everything that happened last year, there was one major newsworthy item that was completely overlooked by the media: the sad statistic that there are no longer any black-owned, full power TV station in the United
the New Pittsburgh Courier, which reported the story earlier this week, there
were some 18 black-owned stations in
2006, which represented 1.3% of all TV stations. That number
dropped down to just five last year.
And in 2013, those five no longer existed, all being bought up by larger media
for this sorry situation started back during the late 1990s, when “Congress
and the Federal Communications Commission allowed massive consolidation in the
broadcasting industry. This policy shift crowded out existing owners of color
and ensured that it would be nearly impossible for new owners to access the
One of the
last few remaining black-owned full power stations, Roberts Broadcasting – founded by the siblings Michael and Steve Roberts – recently announced a deal to sell its
three remaining full power TV stations to ION
Media Networks for nearly $8
for the sale was due to the broadcasting company declaring bankruptcy in 2011, which stemmed primarily from Viacom’s
decision to shut down the UPN network,
which Roberts was affiliated with, due to UPN’s focus on black programming.
October, the Sinclair Broadcast Group
bought up a Fox affiliate in Portland,
Maine, from a company headed by Charles
Glover, a former musician turned
broadcaster. And that same month, the black owned Access.1 Communications sold off its Atlantic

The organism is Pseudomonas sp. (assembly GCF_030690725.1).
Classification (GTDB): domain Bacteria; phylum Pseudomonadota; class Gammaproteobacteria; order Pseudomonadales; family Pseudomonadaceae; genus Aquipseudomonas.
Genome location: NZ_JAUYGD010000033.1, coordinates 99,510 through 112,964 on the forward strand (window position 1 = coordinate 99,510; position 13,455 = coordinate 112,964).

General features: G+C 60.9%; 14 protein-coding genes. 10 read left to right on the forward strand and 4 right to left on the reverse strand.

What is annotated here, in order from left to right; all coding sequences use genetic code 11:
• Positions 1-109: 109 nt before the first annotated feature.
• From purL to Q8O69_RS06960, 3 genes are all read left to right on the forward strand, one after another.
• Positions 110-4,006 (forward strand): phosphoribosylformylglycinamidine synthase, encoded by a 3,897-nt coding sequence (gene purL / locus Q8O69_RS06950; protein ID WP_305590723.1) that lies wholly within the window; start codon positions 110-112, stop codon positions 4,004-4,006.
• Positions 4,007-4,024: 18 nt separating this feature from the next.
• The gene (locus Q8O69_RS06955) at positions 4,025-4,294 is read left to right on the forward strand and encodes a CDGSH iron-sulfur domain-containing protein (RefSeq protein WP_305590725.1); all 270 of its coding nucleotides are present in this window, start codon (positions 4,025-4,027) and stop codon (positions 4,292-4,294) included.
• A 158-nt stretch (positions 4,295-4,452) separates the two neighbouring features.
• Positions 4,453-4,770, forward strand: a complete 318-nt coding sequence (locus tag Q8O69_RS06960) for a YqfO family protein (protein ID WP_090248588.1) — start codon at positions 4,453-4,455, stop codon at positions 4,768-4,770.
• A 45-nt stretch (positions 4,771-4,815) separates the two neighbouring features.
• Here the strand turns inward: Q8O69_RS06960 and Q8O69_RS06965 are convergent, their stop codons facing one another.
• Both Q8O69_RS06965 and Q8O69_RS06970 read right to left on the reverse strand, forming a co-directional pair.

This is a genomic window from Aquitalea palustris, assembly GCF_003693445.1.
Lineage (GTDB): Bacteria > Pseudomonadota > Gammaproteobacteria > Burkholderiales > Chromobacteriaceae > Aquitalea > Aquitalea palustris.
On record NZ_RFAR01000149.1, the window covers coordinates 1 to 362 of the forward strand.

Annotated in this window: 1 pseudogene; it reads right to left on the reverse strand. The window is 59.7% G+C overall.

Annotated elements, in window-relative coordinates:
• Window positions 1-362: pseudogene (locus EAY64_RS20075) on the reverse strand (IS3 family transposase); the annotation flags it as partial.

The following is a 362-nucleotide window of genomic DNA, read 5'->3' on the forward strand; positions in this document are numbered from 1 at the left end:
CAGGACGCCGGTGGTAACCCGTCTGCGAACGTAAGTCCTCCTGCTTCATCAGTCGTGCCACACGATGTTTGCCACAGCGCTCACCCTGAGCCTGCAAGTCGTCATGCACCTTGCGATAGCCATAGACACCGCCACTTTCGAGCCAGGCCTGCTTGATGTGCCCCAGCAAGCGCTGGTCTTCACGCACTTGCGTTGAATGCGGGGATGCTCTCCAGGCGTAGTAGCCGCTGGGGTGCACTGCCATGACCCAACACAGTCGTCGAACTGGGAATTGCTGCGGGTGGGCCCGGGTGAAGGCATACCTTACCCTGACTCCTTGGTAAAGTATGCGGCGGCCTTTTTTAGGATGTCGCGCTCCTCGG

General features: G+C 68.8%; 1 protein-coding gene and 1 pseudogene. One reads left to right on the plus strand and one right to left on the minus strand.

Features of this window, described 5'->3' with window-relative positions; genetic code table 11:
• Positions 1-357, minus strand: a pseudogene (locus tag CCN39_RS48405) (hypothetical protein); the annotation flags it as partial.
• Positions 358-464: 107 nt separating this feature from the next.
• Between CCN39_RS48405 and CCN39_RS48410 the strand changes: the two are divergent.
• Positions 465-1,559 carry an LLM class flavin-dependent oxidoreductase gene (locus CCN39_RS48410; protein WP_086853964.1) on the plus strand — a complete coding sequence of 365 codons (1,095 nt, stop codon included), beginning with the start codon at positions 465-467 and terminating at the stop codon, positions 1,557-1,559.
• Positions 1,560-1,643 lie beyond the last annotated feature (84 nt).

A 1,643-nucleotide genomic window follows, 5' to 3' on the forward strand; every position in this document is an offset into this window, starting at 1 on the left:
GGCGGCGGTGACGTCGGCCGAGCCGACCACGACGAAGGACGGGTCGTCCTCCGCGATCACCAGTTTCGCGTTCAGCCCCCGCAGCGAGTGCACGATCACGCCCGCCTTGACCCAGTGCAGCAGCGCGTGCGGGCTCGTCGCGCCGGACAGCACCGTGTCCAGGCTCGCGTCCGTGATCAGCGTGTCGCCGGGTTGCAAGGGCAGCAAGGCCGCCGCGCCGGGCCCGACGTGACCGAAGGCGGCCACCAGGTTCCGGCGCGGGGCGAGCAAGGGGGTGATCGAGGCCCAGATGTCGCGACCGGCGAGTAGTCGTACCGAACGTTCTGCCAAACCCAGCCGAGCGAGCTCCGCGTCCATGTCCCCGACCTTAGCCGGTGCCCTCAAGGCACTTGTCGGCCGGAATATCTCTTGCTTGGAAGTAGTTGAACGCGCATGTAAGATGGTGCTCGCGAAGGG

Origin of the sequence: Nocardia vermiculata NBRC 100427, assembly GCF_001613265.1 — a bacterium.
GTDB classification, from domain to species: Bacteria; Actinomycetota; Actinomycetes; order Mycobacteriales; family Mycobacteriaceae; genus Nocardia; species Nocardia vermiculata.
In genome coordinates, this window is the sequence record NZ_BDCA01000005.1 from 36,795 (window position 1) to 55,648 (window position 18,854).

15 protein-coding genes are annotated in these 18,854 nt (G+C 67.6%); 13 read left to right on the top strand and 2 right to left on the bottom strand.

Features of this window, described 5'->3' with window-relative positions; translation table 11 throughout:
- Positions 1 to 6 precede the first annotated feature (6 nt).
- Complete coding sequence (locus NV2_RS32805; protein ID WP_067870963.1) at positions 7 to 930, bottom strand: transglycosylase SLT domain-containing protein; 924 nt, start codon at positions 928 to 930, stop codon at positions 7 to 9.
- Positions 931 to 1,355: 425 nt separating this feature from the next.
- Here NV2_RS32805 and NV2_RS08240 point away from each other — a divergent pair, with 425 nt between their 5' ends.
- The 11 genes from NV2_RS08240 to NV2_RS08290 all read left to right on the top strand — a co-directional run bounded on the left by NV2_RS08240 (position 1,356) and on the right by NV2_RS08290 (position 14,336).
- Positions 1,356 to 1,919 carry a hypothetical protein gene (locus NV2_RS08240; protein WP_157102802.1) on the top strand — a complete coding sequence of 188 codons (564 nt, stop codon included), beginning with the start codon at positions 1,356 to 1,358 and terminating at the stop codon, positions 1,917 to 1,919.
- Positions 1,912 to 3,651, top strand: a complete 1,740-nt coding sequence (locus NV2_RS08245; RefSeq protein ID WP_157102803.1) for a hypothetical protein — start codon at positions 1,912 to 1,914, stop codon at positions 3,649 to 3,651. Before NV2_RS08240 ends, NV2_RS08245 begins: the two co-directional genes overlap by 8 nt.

City NBC station to Locus Point
And as the
article points out, it’s ironic that this dismal state of black-owned broadcast
ownership should occur during the administration of the country’s first black
president, who even once pledged to “encourage diversity in the ownership of
article states: “Media consolidation has made it harder for people of color to own
broadcast stations because it raises entry barriers for small owners.
Concentration makes it harder for any small owner to compete, and the few
non-white broadcast licensees we have are far more likely to be small owners
who control just a handful of stations or a single broadcast outlet.”
is one small ray of hope; and that’s regarding cheaper to buy and own low power
TV stations, which serve smaller areas than more expensive full power TV
lack guaranteed carriage by cable and satellite providers, currently some 15% of those low power stations are owned by people of power, and they do provide an opportunity for black
owners to get a foothold in an industry that has systematically cut them off.
However, once again, this small ray of hope might dim with the prospect of the auction of cellphone
companies, which could drive out the owners of these low-power TV stations as well.
The FCC is
preparing to conduct that incentive auction in the next year or two, and buyers
have been buying up both low and full power TV stations in an effort to cash in
on the potential auction of those companies.
As a result,
station owners are being forced to sell, since their creditors are more interested in pocketing a potential huge
financial windfall, than serving the community and already low power TV station
owners, and getting out of the business
A very sad state
of affairs indeed .